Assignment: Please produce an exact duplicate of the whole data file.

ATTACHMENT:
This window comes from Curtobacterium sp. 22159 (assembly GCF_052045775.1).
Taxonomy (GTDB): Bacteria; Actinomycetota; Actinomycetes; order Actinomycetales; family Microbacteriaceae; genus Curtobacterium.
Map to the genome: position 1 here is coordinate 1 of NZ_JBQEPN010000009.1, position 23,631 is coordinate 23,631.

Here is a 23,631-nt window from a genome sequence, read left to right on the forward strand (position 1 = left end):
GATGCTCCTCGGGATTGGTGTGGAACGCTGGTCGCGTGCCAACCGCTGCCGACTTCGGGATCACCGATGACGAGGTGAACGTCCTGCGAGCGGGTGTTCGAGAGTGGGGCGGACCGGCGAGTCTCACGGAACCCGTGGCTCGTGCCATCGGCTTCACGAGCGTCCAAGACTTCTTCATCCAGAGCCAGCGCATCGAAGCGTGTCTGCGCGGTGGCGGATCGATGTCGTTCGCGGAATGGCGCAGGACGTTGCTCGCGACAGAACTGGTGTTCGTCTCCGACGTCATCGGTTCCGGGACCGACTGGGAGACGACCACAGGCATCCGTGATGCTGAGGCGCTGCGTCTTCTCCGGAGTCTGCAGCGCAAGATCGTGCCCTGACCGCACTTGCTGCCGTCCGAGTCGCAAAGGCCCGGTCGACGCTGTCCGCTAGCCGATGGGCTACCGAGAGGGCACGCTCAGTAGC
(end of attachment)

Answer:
This window comes from Curtobacterium sp. 22159 (assembly GCF_052045775.1).
Taxonomy (GTDB): Bacteria; Actinomycetota; Actinomycetes; order Actinomycetales; family Microbacteriaceae; genus Curtobacterium.
Map to the genome: position 1 here is coordinate 1 of NZ_JBQEPN010000009.1, position 23,631 is coordinate 23,631.

Here is a 23,631-nt window from a genome sequence, read left to right on the forward strand (position 1 = left end):
GATGCTCCTCGGGATTGGTGTGGAACGCTGGTCGCGTGCCAACCGCTGCCGACTTCGGGATCACCGATGACGAGGTGAACGTCCTGCGAGCGGGTGTTCGAGAGTGGGGCGGACCGGCGAGTCTCACGGAACCCGTGGCTCGTGCCATCGGCTTCACGAGCGTCCAAGACTTCTTCATCCAGAGCCAGCGCATCGAAGCGTGTCTGCGCGGTGGCGGATCGATGTCGTTCGCGGAATGGCGCAGGACGTTGCTCGCGACAGAACTGGTGTTCGTCTCCGACGTCATCGGTTCCGGGACCGACTGGGAGACGACCACAGGCATCCGTGATGCTGAGGCGCTGCGTCTTCTCCGGAGTCTGCAGCGCAAGATCGTGCCCTGACCGCACTTGCTGCCGTCCGAGTCGCAAAGGCCCGGTCGACGCTGTCCGCTAGCCGATGGGCTACCGAGAGGGCACGCTCAGTAGC